on Acts 7 :2
Men, brethren, and fathers - Rather, brethren and fathers, for ανδρες should not be translated separately from αδελφοι. Literally it is men-brethren, a very usual form in Greek; for every person knows that ανδρες Αθηναιοι and ανδρες Περσαι should not be translated men-Athenians and men-Persians, but simply Athenians and Persians. See Acts 17:22. So, in Luke 2:15, ανθρωποι ποιμενες should be translated shepherds, not men-shepherds. And ανθρωπος βασιλευς Matthew 18:23, should not be translated man-king, but king, simply. By translating as we do, men, brethren, and fathers, and putting a comma after men, we make Stephen address three classes, when in fact there were but two: the elders and scribes, whom he addressed as fathers; and the common people, whom he calls brethren. See Bp. Pearce, and see Acts 8:27.
The God of glory appeared, etc. - As Stephen was now vindicating himself from the false charges brought against him, he shows that he had uttered no blasphemy, either against God, Moses, or the temple; but states that his accusers, and the Jews in general, were guilty of the faults with which they charged him: that they had from the beginning rejected and despised Moses, and had always violated his laws. He proceeds to state that there is no blasphemy in saying that the temple shall be destroyed: they had been without a temple till the days of David; nor does God ever confine himself to temples built by hands, seeing he fills both heaven and earth; that Jesus is the prophet of whom Moses spoke, and whom they had persecuted, condemned, and at last put to death; that they were wicked and uncircumcised in heart and in ears, and always resisted the Holy Ghost as their fathers did. This is the substance of St. Stephen's defense as far as he was permitted to make it: a defense which they could not confute; containing charges which they most glaringly illustrated and confirmed, by adding the murder of this faithful disciple to that of his all-glorious Master.
Was in Mesopotamia - In that part of it where Ur of the Chaldees was situated, near to Babel, and among the rivers, (Tigris and Euphrates), which gave the name of Mesopotamia to the country. See the note on Genesis 11:31.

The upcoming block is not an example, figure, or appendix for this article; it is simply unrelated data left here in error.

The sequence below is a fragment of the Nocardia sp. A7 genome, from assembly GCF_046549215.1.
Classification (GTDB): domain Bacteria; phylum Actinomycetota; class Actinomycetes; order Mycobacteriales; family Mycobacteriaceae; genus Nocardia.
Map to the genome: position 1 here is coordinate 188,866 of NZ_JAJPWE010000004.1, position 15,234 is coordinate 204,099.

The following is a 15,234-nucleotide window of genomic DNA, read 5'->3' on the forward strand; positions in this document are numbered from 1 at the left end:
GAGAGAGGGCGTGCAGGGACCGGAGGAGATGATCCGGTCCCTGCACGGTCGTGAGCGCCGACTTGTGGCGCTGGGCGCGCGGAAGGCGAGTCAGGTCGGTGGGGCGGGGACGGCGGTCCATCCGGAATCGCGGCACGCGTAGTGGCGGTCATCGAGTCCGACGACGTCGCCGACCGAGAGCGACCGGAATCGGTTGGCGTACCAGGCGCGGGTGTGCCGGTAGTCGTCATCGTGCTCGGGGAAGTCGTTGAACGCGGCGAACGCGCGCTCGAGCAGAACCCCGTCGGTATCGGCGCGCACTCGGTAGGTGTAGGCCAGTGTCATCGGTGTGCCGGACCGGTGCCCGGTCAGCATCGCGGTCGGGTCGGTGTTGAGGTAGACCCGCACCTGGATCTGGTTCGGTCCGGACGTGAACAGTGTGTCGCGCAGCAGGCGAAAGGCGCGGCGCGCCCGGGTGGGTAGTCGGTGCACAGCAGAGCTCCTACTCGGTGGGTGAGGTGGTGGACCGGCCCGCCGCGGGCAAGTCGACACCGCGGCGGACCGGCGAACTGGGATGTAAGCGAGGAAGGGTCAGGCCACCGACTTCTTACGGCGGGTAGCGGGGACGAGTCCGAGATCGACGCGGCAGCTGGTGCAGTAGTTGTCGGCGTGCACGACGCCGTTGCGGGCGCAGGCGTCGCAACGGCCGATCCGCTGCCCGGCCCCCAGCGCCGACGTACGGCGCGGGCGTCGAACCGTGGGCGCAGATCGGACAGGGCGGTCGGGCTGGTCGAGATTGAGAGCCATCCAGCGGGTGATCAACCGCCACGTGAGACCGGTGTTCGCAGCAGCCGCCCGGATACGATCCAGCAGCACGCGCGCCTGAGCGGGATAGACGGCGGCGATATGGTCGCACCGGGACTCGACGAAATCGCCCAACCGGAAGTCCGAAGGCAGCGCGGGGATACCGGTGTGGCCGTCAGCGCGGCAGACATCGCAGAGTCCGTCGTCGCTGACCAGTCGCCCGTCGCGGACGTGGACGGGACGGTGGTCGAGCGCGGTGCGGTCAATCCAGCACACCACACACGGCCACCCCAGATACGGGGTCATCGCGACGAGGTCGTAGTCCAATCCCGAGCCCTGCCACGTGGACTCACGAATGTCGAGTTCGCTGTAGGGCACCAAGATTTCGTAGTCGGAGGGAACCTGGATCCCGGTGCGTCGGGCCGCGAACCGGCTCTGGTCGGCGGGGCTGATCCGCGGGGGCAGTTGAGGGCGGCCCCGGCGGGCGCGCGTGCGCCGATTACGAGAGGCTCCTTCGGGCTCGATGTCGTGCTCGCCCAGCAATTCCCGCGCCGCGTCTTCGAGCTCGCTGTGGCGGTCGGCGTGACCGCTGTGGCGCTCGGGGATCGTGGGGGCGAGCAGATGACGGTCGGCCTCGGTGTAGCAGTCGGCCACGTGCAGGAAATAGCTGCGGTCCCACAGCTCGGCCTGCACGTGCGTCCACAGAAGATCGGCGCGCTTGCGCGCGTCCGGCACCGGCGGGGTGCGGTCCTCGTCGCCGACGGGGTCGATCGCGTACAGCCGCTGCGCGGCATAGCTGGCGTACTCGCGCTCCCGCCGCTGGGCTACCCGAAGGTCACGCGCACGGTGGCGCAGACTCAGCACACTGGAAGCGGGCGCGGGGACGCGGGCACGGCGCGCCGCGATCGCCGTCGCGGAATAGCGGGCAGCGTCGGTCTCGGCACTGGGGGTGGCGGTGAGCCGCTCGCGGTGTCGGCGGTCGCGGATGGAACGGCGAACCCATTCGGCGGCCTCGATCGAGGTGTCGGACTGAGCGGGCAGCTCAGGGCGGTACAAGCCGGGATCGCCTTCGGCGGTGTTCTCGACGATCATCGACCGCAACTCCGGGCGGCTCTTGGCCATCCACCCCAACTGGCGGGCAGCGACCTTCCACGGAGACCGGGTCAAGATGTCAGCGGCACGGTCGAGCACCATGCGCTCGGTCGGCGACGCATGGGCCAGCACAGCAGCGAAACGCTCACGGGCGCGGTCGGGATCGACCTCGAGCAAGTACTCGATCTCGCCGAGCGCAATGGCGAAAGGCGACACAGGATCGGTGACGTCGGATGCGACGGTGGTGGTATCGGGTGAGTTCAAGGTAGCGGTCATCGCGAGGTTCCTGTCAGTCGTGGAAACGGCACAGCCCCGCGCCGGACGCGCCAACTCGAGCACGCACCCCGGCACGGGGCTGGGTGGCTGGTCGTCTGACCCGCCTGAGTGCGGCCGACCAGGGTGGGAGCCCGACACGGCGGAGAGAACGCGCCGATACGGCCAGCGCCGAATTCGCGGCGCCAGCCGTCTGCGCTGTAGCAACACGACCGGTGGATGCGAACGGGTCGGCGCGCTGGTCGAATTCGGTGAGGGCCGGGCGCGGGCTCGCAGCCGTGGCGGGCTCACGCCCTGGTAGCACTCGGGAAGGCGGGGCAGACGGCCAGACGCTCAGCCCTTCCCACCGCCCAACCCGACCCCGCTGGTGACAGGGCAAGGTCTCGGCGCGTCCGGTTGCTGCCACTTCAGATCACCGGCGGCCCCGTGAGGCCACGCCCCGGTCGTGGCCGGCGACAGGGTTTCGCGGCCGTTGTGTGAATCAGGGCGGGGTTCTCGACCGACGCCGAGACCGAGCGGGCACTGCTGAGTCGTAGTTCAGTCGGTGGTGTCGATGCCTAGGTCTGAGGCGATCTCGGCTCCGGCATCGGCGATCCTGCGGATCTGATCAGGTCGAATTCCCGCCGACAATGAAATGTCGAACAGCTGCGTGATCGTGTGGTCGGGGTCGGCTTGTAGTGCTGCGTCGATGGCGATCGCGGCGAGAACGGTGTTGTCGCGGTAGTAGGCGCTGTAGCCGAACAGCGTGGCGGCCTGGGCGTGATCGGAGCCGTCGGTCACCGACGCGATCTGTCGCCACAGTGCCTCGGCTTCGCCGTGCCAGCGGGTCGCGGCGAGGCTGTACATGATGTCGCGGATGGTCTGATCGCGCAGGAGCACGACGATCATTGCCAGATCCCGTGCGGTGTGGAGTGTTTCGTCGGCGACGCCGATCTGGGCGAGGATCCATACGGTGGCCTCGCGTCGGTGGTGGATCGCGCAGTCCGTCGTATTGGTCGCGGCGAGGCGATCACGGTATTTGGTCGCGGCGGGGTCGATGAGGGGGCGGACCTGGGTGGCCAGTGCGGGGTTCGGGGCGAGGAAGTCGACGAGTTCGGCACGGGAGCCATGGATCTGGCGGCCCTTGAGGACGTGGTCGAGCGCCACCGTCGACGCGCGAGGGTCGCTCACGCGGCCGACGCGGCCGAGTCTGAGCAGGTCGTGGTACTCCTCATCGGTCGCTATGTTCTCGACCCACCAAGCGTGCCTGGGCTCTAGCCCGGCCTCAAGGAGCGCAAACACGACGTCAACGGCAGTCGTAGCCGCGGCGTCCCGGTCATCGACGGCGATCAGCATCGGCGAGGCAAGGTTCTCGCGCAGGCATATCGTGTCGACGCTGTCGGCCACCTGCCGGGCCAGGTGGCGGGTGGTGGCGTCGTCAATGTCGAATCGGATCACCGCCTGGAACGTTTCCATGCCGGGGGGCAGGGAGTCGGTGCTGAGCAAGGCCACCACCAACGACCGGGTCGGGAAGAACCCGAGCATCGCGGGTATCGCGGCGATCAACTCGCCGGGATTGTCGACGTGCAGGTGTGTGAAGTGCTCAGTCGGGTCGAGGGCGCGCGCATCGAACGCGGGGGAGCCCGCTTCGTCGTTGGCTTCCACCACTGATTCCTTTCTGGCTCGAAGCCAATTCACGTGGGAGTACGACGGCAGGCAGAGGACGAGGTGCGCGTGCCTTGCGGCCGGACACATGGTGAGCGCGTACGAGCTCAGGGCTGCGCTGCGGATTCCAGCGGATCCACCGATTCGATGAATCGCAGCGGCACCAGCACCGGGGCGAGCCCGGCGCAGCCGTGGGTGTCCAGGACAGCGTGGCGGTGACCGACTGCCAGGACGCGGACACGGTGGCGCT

Before he dwelt in Charran - This is called Haran in our translation of Genesis 11:31; this place also belonged to Mesopotamia, as well as Ur, but is placed west of it on the maps. It seems most probable that Abraham had two calls, one in Ur, and the other in Haran. He left Ur at the first call, and came to Haran; he left Haran at the second call, and came into the promised land. See these things more particularly stated in the notes on Genesis 12:1 (note).
on Acts 7 :2
Men, brethren, and fathers - These were the usual titles by which the Sanhedrin was addressed. In all this Stephen was perfectly respectful, and showed that he was disposed to render due honor to the institutions of the nation.
The God of glory - This is a Hebrew form of expression denoting "the glorious God." It properly denotes His "majesty, or splendor, or magnificence"; and the word "glory" is often applied to the splendid appearances in which God has manifested Himself to people, Deuteronomy 5:24; Exodus 33:18; Exodus 16:7, Exodus 16:10; Leviticus 9:23; Numbers 14:10. Perhaps Stephen meant to affirm that God appeared to Abraham in some such glorious or splendid manifestation, by which he would know that he was addressed by God. Stephen, moreover, evidently uses the word "glory" to repel the charge of "blasphemy" against God, and to show that he regarded him as worthy of honor and praise.
Appeared ... - In what manner he appeared is not said. In Genesis 12:1, it is simply recorded that God "had said" unto Abraham, etc.
Unto our father - The Jews valued themselves much on being the children of Abraham. See the notes on Matthew 3:9. The expression was therefore well calculated to conciliate their minds.
When he was in Mesopotamia - In Genesis 11:31, it is said that Abraham dwelt "in Ur of the Chaldees." The word "Mesopotamia" properly denotes the region between the two rivers, the Euphrates and the Tigris. See notes on Acts 2:9. The name is Greek, and the region had also other names before the Greek name was given to it. In Genesis 11:31; Genesis 15:7, it is called Ur of the Chaldees. Mesopotamia and Chaldea might not exactly coincide; but it is evident that Stephen meant to say that "Ur" was in the country afterward called Mesopotamia. Its precise situation is unknown. A Persian fortress of this name is mentioned by Ammianus Genesis 25:8 between Nisibis and the Tigris.